Since 2004, the city of Sarzana has been hosting the Festival della Mente¸a weekend of discussions and presentation open to the public of diverse but always interesting subjects. Those who have not yet been to this Festival should do so next year, if only for the beautiful city of Sarzana. Instead of being closed in theatres or buildings, the good weather allowed the festival to spread out all over town. It is not unusual to meet some of the special guests simply strolling through the medieval city center. One of the most prominent speakers this year was Ulrich Beck, a German sociologist who has studied the European Union extensively throughout his career. He gave a lecture on Europe and had a coffee with us to discuss the future of our most beloved (and troubled) Union.
Professor Beck, can you define for our readers the concept of “risk society”? And then, looking at the economic and financial crisis, could you tell us if the next step would be a “catastrophe society” or a return to growth and prosperity?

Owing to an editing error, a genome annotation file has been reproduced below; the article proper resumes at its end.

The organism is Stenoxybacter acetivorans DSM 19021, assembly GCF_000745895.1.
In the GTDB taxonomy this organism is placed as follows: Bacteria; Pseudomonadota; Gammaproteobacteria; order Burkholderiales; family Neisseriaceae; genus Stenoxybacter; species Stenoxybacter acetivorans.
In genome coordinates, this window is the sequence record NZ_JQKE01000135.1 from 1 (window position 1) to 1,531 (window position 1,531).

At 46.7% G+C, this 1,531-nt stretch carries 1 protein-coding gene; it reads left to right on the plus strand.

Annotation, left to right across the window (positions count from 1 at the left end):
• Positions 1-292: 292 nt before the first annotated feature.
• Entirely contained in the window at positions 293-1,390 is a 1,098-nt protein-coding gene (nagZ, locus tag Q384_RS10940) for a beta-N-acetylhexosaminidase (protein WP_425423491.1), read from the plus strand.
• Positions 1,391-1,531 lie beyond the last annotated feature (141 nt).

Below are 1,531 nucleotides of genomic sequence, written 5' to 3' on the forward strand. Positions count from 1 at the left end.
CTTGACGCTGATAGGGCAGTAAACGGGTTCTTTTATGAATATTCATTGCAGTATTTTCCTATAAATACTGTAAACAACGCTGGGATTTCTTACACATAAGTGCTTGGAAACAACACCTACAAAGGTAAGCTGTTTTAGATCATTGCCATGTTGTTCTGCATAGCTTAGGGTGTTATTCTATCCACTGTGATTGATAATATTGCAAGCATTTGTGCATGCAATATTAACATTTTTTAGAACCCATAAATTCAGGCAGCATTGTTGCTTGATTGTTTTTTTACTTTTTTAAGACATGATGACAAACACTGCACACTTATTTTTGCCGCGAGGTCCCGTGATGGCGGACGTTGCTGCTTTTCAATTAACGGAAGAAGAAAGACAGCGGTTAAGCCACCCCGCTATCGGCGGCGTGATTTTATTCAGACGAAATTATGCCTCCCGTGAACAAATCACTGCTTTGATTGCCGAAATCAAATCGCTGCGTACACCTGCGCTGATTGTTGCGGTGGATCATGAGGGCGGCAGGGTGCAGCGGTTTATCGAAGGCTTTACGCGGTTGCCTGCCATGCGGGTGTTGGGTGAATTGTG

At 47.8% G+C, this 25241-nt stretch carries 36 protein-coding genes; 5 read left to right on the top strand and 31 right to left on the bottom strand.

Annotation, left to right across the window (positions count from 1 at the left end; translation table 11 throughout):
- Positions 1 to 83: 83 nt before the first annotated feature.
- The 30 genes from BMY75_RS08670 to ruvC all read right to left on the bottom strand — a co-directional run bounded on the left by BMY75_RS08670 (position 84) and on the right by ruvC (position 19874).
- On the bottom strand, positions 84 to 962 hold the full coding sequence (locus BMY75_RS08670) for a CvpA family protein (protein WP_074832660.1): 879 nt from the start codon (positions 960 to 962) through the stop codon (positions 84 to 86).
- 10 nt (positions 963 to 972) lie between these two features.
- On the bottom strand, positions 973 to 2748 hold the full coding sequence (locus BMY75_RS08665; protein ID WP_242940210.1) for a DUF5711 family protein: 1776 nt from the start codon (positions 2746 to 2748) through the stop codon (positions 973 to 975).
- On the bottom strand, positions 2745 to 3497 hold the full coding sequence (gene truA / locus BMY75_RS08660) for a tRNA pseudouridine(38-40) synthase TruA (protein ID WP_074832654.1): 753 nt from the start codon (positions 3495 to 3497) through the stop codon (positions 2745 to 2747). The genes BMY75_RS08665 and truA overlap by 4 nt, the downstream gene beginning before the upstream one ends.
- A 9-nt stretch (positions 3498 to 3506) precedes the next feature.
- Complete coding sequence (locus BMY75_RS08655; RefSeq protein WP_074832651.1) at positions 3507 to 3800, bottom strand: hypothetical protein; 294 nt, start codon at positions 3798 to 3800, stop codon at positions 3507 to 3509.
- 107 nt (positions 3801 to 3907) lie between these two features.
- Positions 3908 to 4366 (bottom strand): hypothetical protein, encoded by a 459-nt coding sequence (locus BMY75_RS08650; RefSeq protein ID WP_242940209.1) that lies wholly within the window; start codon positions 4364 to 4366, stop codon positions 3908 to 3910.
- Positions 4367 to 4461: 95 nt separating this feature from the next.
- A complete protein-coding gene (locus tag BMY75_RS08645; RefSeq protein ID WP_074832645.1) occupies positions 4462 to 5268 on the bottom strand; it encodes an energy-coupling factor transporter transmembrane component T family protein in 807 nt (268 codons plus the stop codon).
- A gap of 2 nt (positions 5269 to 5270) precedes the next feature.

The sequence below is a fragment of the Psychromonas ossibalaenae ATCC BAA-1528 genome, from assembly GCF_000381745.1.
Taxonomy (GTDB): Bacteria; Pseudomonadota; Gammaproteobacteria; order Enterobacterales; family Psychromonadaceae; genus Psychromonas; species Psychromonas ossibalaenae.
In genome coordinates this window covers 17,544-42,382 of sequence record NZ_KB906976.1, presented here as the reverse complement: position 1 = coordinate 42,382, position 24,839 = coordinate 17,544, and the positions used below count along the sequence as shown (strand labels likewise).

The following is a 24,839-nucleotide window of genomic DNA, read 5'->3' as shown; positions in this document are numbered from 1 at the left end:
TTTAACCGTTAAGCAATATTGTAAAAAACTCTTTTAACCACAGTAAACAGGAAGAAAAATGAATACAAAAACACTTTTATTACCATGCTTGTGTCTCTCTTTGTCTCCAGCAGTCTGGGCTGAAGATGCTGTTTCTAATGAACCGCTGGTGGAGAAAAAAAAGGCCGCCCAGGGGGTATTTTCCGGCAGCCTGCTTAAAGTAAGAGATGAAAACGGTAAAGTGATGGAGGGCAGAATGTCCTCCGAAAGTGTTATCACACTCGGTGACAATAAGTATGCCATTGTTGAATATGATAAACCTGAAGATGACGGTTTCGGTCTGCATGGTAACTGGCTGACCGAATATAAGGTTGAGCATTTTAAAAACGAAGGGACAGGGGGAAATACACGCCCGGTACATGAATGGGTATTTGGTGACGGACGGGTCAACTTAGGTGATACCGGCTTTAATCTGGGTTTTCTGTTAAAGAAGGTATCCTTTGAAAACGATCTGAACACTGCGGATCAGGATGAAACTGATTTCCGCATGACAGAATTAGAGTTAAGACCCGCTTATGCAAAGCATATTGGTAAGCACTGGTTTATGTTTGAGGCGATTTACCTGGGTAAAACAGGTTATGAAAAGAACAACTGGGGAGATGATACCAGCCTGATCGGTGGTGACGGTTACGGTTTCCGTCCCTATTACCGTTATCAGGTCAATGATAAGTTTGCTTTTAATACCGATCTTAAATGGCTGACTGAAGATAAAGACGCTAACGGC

I wrote my book on risk society more than 25 years ago, so it’s getting a little bit old, but at the same time if you read it today you can still find a coherent logic of social change and social development. In the course of the past 10 years, many catastrophes and global risks occurred which were pretty close to our narrative. This narrative was about the process of modernity. The radicalization of the process of modernity does not only produce positive economic value but at the same time does have a distribution of “bads”. And the production of goods is being eclipsed more and more by the production of “bads”. The production of risk has to be clearly understood: many misunderstand “risk society” as “catastrophe society” but this is not the meaning I had in mind. You have to distinguish the concept of risk from the concept of catastrophe. Risk is seen as an anticipation of catastrophes in the future in order to prevent them. For example we were and still are talking about the crash of the euro, but this hasn’t happened. Risk society is to some extent a society of hope too, because once we are engaged in trying to prevent catastrophes from happen, alternatives suddenly come up in the discussion that nobody thought about before. So it is a more sophisticated subject than some people believe. You can see that ambivalence in relation to the euro crisis: two years ago Chancellor Merkel did not even seem to care about Greece and then she gradually learned, step by step, that if Greece is breaking down maybe the euro is breaking down and maybe if the euro is breaking down the European Union is breaking down and it is not so nice to be the Chancellor of Germany if the EU is breaking down, so the anticipation of catastrophes made a lot of things happen, right to the point, which I found quite interesting, where a German conservative and liberal government is talking about a Financial Transaction Tax.